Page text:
6. News Article
    Police have launched a criminal investigation into a number of deaths at a Glasgow hospital, including that of 10-year-old Milly Main. It comes as a separate public inquiry into the building of several Scottish hospitals is being held. Milly's mother recently told the inquiry her child's death was "murder". A review in May found an infection which contributed to Milly's death was probably caused by the Queen Elizabeth University Hospital environment. The Crown Office and Procurator Fiscal Service has now instructed police to investigate the deaths of Milly, two
  7. News Article
    An inquiry will begin hearing evidence on Monday into problems at two flagship Scottish hospitals that contributed to the death of two children. The Scottish Hospitals Inquiry is investigating the construction of the Queen Elizabeth University Hospital (QEUH) campus in Glasgow and the Royal Hospital for Children and Young People and Department of Clinical Neurosciences in Edinburgh. The inquiry was ordered after patients at the Glasgow site died from infections linked to pigeon droppings and the water supply, and the opening of the Edinburgh site was delayed due to concerns over the
  8. News Article
    Raw sewage flooding wards, power failures, and rat infestations were just some of more than 1,200 critical incidents at NHS trusts in the past year caused by ageing equipment and crumbling infrastructure. NHS leaders have said more investment is needed to reverse a backlog in buildings maintenance across the health service which has now reached an unprecedented £9bn. The situation is getting worse, with the backlog costs rising by 60 per cent in four years. In some hospitals the problems have become so severe they are affecting patient care leading to wards being closed, operations d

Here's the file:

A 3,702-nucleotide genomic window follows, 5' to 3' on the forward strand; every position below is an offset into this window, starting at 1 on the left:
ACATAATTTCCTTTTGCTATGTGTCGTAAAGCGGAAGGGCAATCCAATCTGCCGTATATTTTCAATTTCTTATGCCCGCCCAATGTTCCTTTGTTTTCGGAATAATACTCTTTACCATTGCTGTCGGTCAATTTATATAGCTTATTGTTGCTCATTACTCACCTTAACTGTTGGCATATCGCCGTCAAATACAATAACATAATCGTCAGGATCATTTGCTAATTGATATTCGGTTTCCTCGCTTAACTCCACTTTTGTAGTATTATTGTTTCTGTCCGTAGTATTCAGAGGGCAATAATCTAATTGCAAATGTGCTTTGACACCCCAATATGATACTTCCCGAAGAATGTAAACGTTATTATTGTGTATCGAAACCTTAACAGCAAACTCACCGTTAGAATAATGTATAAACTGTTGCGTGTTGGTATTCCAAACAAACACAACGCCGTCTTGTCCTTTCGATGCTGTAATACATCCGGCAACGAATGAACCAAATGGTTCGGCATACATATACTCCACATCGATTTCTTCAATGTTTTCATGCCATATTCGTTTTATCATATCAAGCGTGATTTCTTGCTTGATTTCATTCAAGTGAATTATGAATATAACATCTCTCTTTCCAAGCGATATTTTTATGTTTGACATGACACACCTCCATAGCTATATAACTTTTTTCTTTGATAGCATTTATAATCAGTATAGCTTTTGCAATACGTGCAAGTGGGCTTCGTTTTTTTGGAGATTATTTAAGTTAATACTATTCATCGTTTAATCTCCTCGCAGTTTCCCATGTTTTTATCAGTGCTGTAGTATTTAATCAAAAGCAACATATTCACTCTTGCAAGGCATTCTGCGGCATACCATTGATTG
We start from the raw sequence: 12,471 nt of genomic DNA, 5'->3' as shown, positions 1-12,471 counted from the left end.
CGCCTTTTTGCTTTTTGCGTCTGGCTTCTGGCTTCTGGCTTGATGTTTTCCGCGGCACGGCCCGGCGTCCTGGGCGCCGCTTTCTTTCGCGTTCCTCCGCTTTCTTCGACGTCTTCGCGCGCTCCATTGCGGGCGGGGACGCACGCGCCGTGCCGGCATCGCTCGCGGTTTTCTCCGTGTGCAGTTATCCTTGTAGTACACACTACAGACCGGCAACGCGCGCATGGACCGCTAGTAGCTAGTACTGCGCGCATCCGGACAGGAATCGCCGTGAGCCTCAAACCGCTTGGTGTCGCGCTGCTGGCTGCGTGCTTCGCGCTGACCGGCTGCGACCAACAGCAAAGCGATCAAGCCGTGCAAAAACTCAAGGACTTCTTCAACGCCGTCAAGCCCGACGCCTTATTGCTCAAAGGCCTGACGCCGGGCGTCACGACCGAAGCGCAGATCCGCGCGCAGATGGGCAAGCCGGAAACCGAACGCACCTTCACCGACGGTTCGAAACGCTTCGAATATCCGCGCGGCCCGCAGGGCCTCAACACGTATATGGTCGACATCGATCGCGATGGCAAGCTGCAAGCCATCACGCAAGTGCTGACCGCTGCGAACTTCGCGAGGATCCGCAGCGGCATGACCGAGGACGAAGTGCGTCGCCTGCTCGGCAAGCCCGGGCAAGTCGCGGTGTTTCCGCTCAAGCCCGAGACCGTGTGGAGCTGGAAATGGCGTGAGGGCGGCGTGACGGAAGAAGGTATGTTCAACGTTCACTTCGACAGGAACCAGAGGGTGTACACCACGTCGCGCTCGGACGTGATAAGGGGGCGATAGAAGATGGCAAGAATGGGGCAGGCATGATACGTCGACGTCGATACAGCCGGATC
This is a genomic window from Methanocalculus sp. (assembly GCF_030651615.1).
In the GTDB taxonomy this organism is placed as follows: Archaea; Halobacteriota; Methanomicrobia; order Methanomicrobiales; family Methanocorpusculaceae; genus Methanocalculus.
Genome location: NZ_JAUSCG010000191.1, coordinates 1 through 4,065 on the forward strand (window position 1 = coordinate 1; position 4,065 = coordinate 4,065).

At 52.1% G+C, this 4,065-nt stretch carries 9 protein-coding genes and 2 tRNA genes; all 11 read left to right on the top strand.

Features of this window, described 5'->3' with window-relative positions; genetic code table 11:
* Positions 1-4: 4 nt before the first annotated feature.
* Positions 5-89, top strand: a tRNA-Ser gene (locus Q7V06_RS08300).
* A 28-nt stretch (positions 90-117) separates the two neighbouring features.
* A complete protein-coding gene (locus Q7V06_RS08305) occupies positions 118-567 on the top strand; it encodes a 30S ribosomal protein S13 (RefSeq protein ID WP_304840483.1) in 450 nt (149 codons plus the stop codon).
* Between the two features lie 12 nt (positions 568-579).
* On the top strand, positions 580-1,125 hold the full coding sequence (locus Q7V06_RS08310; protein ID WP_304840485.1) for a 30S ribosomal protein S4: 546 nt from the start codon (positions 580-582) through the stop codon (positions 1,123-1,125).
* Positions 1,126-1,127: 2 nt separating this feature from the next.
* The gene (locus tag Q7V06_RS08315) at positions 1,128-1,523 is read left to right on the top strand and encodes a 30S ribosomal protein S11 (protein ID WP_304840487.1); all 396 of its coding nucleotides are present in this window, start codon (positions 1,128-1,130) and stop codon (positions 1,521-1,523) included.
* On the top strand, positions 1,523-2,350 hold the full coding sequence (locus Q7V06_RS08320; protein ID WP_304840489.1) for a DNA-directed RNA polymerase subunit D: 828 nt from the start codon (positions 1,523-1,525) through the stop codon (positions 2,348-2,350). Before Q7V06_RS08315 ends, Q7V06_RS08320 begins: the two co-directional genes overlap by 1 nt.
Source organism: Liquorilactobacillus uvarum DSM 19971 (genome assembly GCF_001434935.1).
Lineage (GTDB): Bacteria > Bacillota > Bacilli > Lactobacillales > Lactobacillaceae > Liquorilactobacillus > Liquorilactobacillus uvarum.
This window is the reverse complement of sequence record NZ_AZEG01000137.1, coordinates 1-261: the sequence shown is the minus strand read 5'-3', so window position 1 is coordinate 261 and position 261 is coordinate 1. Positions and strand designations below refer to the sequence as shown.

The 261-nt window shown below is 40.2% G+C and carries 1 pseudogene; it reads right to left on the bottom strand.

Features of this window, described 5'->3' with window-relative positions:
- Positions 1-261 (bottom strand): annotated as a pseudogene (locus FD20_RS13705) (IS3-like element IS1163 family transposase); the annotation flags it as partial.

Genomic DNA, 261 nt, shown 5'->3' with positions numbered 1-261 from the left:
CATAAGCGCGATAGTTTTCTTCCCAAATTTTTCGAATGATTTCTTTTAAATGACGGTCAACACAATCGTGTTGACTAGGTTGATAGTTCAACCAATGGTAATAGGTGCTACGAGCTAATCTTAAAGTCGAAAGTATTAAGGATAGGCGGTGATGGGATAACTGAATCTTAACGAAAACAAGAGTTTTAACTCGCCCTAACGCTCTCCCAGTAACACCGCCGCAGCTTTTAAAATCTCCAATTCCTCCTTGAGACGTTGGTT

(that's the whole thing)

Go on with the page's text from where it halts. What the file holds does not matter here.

9. News Article
    A doctor and mother of two with just months left to live has warned of a “hidden epidemic” of asbestos-related cancers among NHS staff and patients because hospitals have failed to properly handle the toxic material. Kate Richmond, 44, has spoken out to raise awareness after she won a legal case against the NHS for negligently exposing her to asbestos while she was working as a medical student and junior doctor. An investigation by The Independent has learnt there have been 13 prosecutions linked to NHS breaches of regulations for the handling of asbestos since 2010, while 381 compen
  10. News Article
    Children’s cancer services in south London are to be reconfigured after a new review confirmed they represented an “inherent geographical risk to patient safety” — following HSJ revelations last year of how serious concerns had been “buried” by senior leaders. Sir Mike Richards’ independent review was commissioned after HSJ revealed a 2015 report linking fragmented London services to poor quality care had not been addressed, and clinicians were facing pressure to soften recommendations which would have required them to change. The review, published in conjunction with Thursday’s NHS
  11. News Article